'Nuff said! Excelsior!!!

41 comments:

Duoae said...

Now, i only own 5 "comic books" and all of them are collections... but i really enjoy reading your site as i've always been a fan of (of course) Batman, Spiderman, Xmen and Iron Man - not so much the FF or others that are considered popular - but when you mentioned Blastarr it immediately reminded me of the cross-over book i have of "Blink" during the whole other-dimension of the Xmen saga where Blastarr and Annihilus are at odds with each other and *Spoiler alert!*

Blastarr has changed Annihilus into a "weak" but good guy.... who falls in love with Blink and ultimately is so affected by this madness that i'm sure it must pop up later in his timeline.

ANyway onto my point Blastarr looks and acts a little tougher than the image you give, but it appears that his whole race of chimp-a-likes all look the same. The only really distinguishing feature he has from his hairy bretheren is that he talks in black rather than white bubbles :) Completely random and useless information, i know, but i was compelled to join in ;)

Anonymous said...

Oh, this is brilliant. Now I just need to get a job writing mission statements for second-rate villains. "It's not working with paste for Peter. It's creating a living, breathing trap."

Cyn said...

Another good post, i actually like the fantastic four, which is nice, and it was nice to read up on another person's opinion. ^-^ I agree with you about The Invisible Woman's hair cut... that's just.... ugh... horrid... I think Annihilus is more sexy than that hair cut.. but I could be pushing it a bit. ^_^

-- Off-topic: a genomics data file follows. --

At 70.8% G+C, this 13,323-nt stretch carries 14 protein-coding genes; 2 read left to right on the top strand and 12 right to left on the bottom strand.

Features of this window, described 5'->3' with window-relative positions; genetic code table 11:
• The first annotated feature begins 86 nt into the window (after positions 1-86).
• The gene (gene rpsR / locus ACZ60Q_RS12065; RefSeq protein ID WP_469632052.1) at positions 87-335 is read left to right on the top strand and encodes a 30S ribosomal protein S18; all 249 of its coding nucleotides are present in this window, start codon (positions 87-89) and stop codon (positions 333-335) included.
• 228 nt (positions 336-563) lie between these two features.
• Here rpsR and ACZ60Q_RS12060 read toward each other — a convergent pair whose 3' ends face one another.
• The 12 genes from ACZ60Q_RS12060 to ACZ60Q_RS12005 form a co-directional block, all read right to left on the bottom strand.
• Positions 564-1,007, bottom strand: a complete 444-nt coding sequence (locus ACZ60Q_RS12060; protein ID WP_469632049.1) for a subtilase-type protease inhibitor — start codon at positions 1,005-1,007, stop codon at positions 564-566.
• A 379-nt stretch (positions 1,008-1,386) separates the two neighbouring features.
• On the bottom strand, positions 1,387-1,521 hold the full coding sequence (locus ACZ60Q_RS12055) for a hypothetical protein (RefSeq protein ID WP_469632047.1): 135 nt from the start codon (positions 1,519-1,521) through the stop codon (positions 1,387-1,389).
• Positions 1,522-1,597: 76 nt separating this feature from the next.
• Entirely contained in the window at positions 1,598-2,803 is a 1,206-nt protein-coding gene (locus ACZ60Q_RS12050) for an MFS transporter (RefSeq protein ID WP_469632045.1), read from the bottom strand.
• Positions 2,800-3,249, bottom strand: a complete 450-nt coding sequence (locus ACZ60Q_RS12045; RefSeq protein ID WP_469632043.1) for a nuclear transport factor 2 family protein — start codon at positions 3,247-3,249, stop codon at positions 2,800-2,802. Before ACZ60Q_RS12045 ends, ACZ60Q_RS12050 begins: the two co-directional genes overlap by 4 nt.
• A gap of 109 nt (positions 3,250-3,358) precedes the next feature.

Cyn

Anonymous said...

Oooh, panels from a time when Byrne was good. I miss that John Byrne.

Anonymous said...

Hey, Torch does look like Conan, doesn't he?

Anonymous said...

The Byrne run was great until the formerly lavel-headed Sue went nuts and became Malice.

Reno said...

BOB WIACEK. Best Byrne inker EVER.

Bully said...

JOHN WORKMAN. Best letterer, EVER.

Anonymous said...

Get job at comic book store. Put comics I want into quarter bin. Buy said comics at end of day.

That is the best idea I've heard all day.

Anonymous said...

Branding. Heh. Excellent. I like Annihilus--he is indeed one of the best of the Ranting Powerhouses. And considering that he's actually just a highly-mutated bug, his story has an Algeresque rags-to-riches quality that should be an inspiration to us all. Or not. But it would sure look good on that press release.

On the other hand, I can't hear him going on about his all-powerful "Cosmic Control Rod" without without wondering if he isn't really talking about his, um, Giant-Size Man-Thing.

Anonymous said...

Yeah. but don't forget John did the Curling Iron from Space.

- Sleestak

Anonymous said...

Dave, thanks for giving props to Byrne's FF run. Although I enjoyed FF as a kid throughout the '70s (Salem's Seven-- HELL YEAH!!!) I really think that Byrne's run was the definitive take. In some ways, it's even better than the original Lee/Kirby, though I know that's a dangerously heretical remark to make.